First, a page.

Don’t want to read the article? Fine. Here’s a sample graph of how you can use the DUP method to change your intensity in each workout:

Having trouble with your exercise selection? Below I’ve listed 5 basic movement patterns and several variations of each pattern for you to choose (in no specific order of importance):


    • Bench Press (barbell, dumbbells, floor, bands, chains)
    • Dips (parallel bars, bench, rings, weighted, non-weighted)
    • Pushups (incline, decline, band resisted)
    • Press (barbell, dumbbells, kettlebells, strict, push press, push jerk, seated, standing, kneeling)
    • Pull-Ups (weighted, non-weighted, wide, close, pronate, supinate, neutral)
    • Rows (barbell, kettlebells, dumbbells, TRX, pronate, supinate, neutral)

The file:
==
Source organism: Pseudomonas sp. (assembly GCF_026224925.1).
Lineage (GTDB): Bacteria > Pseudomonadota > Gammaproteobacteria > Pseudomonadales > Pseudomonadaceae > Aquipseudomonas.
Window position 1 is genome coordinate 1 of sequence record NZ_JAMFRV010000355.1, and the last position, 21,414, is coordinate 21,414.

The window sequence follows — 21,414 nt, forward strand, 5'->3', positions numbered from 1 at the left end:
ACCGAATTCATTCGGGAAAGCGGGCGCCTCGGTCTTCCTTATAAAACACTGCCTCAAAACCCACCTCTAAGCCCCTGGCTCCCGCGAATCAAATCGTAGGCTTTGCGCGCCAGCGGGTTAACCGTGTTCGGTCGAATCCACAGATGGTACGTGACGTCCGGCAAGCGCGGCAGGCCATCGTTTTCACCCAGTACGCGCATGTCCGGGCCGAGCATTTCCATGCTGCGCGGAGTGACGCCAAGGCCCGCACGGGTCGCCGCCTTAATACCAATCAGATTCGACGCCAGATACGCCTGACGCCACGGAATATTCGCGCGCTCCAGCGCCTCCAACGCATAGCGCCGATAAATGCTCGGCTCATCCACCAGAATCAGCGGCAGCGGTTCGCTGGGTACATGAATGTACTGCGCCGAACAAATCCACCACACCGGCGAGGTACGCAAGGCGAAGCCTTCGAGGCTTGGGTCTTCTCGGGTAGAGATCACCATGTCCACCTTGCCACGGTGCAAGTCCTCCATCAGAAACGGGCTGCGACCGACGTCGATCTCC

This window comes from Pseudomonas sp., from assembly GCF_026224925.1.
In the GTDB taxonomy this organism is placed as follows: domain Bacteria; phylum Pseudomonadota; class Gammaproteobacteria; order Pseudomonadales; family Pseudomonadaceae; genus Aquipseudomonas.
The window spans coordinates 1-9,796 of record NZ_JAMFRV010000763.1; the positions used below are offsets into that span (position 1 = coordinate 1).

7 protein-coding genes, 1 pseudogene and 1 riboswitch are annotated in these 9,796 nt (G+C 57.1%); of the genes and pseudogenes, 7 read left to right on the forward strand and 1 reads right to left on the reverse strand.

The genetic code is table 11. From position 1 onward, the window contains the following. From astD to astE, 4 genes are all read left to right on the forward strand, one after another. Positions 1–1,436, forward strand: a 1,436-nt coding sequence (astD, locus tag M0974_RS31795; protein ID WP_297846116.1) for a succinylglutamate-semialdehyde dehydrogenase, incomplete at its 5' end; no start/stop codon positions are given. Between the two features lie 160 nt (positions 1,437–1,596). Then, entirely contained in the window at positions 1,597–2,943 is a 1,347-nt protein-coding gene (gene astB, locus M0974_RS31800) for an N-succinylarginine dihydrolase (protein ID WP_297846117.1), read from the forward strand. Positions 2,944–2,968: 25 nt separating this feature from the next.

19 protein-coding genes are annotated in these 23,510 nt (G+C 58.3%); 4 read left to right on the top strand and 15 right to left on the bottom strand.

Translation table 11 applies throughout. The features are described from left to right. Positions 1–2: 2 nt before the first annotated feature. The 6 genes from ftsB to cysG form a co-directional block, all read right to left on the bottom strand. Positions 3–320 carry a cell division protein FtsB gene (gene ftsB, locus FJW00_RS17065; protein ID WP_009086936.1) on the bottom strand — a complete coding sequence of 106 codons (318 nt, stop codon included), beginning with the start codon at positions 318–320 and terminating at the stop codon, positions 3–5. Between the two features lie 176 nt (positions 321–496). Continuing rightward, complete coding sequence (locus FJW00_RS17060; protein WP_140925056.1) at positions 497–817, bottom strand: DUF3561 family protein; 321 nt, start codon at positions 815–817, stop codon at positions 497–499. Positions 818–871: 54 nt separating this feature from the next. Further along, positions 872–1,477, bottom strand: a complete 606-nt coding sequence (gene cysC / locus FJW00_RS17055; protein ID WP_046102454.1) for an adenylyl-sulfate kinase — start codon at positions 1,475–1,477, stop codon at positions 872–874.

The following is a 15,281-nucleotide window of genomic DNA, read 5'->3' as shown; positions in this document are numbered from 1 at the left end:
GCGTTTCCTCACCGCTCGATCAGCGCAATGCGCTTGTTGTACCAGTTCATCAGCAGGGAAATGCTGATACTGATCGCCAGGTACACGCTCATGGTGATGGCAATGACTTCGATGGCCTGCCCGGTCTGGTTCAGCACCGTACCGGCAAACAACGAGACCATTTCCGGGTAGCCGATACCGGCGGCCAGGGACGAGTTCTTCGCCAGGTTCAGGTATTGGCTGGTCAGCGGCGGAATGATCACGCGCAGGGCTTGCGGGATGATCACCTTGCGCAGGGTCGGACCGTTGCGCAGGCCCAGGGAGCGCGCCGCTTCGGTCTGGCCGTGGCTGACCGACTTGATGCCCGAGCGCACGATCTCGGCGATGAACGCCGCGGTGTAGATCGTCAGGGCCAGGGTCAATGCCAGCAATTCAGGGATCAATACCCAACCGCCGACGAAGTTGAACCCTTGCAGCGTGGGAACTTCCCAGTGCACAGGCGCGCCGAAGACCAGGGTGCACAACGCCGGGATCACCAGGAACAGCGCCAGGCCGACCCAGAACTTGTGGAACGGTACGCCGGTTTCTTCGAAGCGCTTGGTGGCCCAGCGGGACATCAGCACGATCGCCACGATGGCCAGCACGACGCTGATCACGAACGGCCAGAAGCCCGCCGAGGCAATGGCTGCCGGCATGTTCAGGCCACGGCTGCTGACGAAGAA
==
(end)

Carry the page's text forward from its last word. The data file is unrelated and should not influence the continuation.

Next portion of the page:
• Squats (barbell, kettlebells, dumbbells, front, back, Zercher, split, TRX, Bulgarian)
    • Hip Thrusts (barbell, no weight, on floor, on bench, single leg)
    • Pistols (weighted, non-weighted, TRX, bench)
    • Lunges (barbell, kettlebels, dumbbells, hanging, racked, double arm, single arm, forward, reverse, lateral)
    • Step Ups (barbell, kettlebels, dumbbells, hanging, racked, double arm, single arm, forward, lateral)
    • Deadlift (barbell, kettlebells, conventional, sumo, deficit, elevated, bands, chains, stiff-leg, one-leg)
    • Kettlebell Hinge (swings, cleans, snatches, two-handed, one handed, doubles, alternate)
    • Olympic Lift (cleans, snatches, power, hang, elevated)
    • Farmer’s Walk (barbell, kettlebells, dumbbells, hanging, racked, overhead, double arm, one arm)


If you’ve been counting that’s over 100 exercises to pick from! Simply changing the position of your hands or feet on the same exercise provides a new stimulus. Happy programming!